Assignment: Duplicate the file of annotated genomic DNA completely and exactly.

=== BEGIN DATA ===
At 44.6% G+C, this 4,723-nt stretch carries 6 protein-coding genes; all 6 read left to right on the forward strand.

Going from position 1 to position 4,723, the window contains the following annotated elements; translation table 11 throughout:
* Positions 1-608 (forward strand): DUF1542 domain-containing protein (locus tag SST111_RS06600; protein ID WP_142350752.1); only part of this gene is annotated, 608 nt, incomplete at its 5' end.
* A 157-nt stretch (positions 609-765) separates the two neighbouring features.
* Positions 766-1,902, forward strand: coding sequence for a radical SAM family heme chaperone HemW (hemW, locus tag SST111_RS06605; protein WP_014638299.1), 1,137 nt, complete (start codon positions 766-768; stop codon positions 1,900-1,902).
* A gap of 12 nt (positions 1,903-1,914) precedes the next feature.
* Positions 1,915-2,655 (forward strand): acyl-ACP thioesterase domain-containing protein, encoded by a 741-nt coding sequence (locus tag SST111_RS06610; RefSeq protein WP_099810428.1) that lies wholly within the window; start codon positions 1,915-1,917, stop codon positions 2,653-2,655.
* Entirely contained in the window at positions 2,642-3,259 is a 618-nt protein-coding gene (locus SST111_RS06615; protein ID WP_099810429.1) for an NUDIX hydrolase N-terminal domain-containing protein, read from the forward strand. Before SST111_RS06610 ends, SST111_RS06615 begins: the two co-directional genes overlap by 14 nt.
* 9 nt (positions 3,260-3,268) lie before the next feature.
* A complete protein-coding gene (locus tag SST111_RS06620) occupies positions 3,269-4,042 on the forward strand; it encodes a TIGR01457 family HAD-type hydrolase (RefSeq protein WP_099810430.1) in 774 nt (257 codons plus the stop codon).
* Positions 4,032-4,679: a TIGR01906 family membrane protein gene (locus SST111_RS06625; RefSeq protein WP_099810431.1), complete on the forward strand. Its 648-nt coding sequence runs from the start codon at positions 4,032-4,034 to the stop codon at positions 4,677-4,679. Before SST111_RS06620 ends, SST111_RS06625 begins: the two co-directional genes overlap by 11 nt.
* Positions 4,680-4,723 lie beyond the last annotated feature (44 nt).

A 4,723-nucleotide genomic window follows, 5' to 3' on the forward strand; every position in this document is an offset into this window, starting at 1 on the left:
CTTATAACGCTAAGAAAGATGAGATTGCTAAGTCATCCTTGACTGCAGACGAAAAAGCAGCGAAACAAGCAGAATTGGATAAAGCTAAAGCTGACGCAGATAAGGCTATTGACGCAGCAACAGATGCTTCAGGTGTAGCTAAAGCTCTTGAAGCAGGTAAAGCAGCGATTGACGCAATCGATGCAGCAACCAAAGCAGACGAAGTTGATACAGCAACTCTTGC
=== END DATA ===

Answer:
At 44.6% G+C, this 4,723-nt stretch carries 6 protein-coding genes; all 6 read left to right on the forward strand.

Going from position 1 to position 4,723, the window contains the following annotated elements; translation table 11 throughout:
* Positions 1-608 (forward strand): DUF1542 domain-containing protein (locus tag SST111_RS06600; protein ID WP_142350752.1); only part of this gene is annotated, 608 nt, incomplete at its 5' end.
* A 157-nt stretch (positions 609-765) separates the two neighbouring features.
* Positions 766-1,902, forward strand: coding sequence for a radical SAM family heme chaperone HemW (hemW, locus tag SST111_RS06605; protein WP_014638299.1), 1,137 nt, complete (start codon positions 766-768; stop codon positions 1,900-1,902).
* A gap of 12 nt (positions 1,903-1,914) precedes the next feature.
* Positions 1,915-2,655 (forward strand): acyl-ACP thioesterase domain-containing protein, encoded by a 741-nt coding sequence (locus tag SST111_RS06610; RefSeq protein WP_099810428.1) that lies wholly within the window; start codon positions 1,915-1,917, stop codon positions 2,653-2,655.
* Entirely contained in the window at positions 2,642-3,259 is a 618-nt protein-coding gene (locus SST111_RS06615; protein ID WP_099810429.1) for an NUDIX hydrolase N-terminal domain-containing protein, read from the forward strand. Before SST111_RS06610 ends, SST111_RS06615 begins: the two co-directional genes overlap by 14 nt.
* 9 nt (positions 3,260-3,268) lie before the next feature.
* A complete protein-coding gene (locus tag SST111_RS06620) occupies positions 3,269-4,042 on the forward strand; it encodes a TIGR01457 family HAD-type hydrolase (RefSeq protein WP_099810430.1) in 774 nt (257 codons plus the stop codon).
* Positions 4,032-4,679: a TIGR01906 family membrane protein gene (locus SST111_RS06625; RefSeq protein WP_099810431.1), complete on the forward strand. Its 648-nt coding sequence runs from the start codon at positions 4,032-4,034 to the stop codon at positions 4,677-4,679. Before SST111_RS06620 ends, SST111_RS06625 begins: the two co-directional genes overlap by 11 nt.
* Positions 4,680-4,723 lie beyond the last annotated feature (44 nt).

A 4,723-nucleotide genomic window follows, 5' to 3' on the forward strand; every position in this document is an offset into this window, starting at 1 on the left:
CTTATAACGCTAAGAAAGATGAGATTGCTAAGTCATCCTTGACTGCAGACGAAAAAGCAGCGAAACAAGCAGAATTGGATAAAGCTAAAGCTGACGCAGATAAGGCTATTGACGCAGCAACAGATGCTTCAGGTGTAGCTAAAGCTCTTGAAGCAGGTAAAGCAGCGATTGACGCAATCGATGCAGCAACCAAAGCAGACGAAGTTGATACAGCAACTCTTGC